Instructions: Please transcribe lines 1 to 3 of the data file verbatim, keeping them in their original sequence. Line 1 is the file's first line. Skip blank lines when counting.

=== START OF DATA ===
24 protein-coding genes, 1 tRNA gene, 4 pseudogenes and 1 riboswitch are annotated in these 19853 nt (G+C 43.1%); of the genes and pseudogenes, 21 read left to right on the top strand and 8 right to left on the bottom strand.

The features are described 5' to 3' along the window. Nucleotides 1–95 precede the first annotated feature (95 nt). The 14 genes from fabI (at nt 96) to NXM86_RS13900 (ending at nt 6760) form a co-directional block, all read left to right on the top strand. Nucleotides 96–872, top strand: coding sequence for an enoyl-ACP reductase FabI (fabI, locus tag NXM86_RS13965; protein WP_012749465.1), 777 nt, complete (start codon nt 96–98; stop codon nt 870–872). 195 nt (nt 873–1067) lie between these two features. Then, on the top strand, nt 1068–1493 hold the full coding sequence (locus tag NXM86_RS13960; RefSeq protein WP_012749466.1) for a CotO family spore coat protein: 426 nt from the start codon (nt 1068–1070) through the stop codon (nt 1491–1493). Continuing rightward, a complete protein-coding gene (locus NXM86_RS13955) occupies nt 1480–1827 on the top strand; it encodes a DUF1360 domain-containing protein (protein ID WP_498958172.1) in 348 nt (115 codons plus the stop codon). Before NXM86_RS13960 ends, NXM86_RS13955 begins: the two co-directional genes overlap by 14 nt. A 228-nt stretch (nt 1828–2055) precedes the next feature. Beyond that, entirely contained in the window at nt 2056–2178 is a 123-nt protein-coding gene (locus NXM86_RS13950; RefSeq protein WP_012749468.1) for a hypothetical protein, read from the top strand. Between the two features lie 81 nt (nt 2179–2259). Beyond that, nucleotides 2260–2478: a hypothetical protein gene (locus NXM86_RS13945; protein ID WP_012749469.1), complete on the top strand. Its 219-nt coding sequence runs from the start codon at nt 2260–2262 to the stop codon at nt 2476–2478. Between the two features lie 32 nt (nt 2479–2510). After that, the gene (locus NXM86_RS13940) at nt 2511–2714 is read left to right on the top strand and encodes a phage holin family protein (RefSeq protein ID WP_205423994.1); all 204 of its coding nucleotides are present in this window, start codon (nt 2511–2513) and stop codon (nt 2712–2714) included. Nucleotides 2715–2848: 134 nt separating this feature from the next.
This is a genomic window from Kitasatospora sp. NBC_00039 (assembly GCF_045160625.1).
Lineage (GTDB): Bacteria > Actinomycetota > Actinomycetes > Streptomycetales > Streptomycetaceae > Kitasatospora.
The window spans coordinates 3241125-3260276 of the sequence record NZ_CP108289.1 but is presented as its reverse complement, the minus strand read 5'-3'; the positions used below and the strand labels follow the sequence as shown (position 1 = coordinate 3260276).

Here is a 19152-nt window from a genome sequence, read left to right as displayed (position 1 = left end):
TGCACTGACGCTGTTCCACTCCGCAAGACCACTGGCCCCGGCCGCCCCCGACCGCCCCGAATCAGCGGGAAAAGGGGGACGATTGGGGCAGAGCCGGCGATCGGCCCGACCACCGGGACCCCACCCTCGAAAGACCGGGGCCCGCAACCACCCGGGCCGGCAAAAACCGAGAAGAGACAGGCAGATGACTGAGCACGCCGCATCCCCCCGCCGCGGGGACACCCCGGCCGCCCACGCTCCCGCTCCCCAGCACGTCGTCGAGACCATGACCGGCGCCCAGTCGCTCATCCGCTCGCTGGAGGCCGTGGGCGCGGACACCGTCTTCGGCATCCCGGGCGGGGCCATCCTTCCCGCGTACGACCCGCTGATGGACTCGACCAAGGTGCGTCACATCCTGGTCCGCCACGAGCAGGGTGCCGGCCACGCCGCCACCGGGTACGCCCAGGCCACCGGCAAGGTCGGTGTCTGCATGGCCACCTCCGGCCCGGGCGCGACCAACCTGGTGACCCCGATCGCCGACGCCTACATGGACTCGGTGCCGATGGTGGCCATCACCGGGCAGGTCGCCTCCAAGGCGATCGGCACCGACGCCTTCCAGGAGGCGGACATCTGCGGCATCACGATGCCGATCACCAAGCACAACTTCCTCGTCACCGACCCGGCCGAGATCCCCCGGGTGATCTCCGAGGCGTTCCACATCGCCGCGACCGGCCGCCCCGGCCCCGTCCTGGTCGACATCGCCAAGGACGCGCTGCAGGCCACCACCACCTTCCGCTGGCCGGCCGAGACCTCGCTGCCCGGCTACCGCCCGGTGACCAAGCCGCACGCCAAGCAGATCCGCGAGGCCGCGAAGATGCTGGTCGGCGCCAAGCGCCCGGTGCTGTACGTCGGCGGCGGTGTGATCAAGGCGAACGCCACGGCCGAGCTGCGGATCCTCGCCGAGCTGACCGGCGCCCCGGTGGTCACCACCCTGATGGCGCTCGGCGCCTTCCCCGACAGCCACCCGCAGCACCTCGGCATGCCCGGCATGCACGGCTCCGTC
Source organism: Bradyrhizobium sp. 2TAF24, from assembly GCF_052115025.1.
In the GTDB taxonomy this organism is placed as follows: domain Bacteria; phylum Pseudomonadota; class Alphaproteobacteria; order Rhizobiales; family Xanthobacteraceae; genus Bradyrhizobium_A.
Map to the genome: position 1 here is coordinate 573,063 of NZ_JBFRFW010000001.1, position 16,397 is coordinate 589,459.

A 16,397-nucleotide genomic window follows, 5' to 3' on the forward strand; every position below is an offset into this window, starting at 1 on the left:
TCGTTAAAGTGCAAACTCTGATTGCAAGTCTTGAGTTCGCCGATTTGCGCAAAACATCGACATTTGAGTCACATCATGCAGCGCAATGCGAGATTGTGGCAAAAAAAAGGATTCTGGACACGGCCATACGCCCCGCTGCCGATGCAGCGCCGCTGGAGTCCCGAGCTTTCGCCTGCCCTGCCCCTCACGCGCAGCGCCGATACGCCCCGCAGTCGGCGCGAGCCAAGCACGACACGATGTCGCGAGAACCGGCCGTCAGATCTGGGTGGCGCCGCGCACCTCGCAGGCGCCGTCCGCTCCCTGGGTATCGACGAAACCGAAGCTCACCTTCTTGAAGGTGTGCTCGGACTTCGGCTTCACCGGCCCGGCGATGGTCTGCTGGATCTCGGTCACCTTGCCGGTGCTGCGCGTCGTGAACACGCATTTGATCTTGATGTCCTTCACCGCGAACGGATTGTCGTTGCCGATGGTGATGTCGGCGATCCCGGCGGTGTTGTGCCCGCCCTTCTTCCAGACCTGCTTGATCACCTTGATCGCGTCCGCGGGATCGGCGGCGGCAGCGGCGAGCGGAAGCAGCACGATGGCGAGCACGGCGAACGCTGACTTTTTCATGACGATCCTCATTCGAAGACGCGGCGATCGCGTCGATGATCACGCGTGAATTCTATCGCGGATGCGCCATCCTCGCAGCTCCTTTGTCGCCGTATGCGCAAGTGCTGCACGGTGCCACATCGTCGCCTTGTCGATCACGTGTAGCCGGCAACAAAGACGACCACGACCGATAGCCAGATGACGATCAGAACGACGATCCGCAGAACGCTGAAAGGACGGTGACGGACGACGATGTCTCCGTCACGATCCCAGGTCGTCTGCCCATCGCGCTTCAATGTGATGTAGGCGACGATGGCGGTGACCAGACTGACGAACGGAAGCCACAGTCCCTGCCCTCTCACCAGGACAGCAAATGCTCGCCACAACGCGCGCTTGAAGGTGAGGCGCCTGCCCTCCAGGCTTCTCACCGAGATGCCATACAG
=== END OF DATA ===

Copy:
24 protein-coding genes, 1 tRNA gene, 4 pseudogenes and 1 riboswitch are annotated in these 19853 nt (G+C 43.1%); of the genes and pseudogenes, 21 read left to right on the top strand and 8 right to left on the bottom strand.

The features are described 5' to 3' along the window. Nucleotides 1–95 precede the first annotated feature (95 nt). The 14 genes from fabI (at nt 96) to NXM86_RS13900 (ending at nt 6760) form a co-directional block, all read left to right on the top strand. Nucleotides 96–872, top strand: coding sequence for an enoyl-ACP reductase FabI (fabI, locus tag NXM86_RS13965; protein WP_012749465.1), 777 nt, complete (start codon nt 96–98; stop codon nt 870–872). 195 nt (nt 873–1067) lie between these two features. Then, on the top strand, nt 1068–1493 hold the full coding sequence (locus tag NXM86_RS13960; RefSeq protein WP_012749466.1) for a CotO family spore coat protein: 426 nt from the start codon (nt 1068–1070) through the stop codon (nt 1491–1493). Continuing rightward, a complete protein-coding gene (locus NXM86_RS13955) occupies nt 1480–1827 on the top strand; it encodes a DUF1360 domain-containing protein (protein ID WP_498958172.1) in 348 nt (115 codons plus the stop codon). Before NXM86_RS13960 ends, NXM86_RS13955 begins: the two co-directional genes overlap by 14 nt. A 228-nt stretch (nt 1828–2055) precedes the next feature. Beyond that, entirely contained in the window at nt 2056–2178 is a 123-nt protein-coding gene (locus NXM86_RS13950; RefSeq protein WP_012749468.1) for a hypothetical protein, read from the top strand. Between the two features lie 81 nt (nt 2179–2259). Beyond that, nucleotides 2260–2478: a hypothetical protein gene (locus NXM86_RS13945; protein ID WP_012749469.1), complete on the top strand. Its 219-nt coding sequence runs from the start codon at nt 2260–2262 to the stop codon at nt 2476–2478. Between the two features lie 32 nt (nt 2479–2510). After that, the gene (locus NXM86_RS13940) at nt 2511–2714 is read left to right on the top strand and encodes a phage holin family protein (RefSeq protein ID WP_205423994.1); all 204 of its coding nucleotides are present in this window, start codon (nt 2511–2513) and stop codon (nt 2712–2714) included. Nucleotides 2715–2848: 134 nt separating this feature from the next.
This is a genomic window from Kitasatospora sp. NBC_00039 (assembly GCF_045160625.1).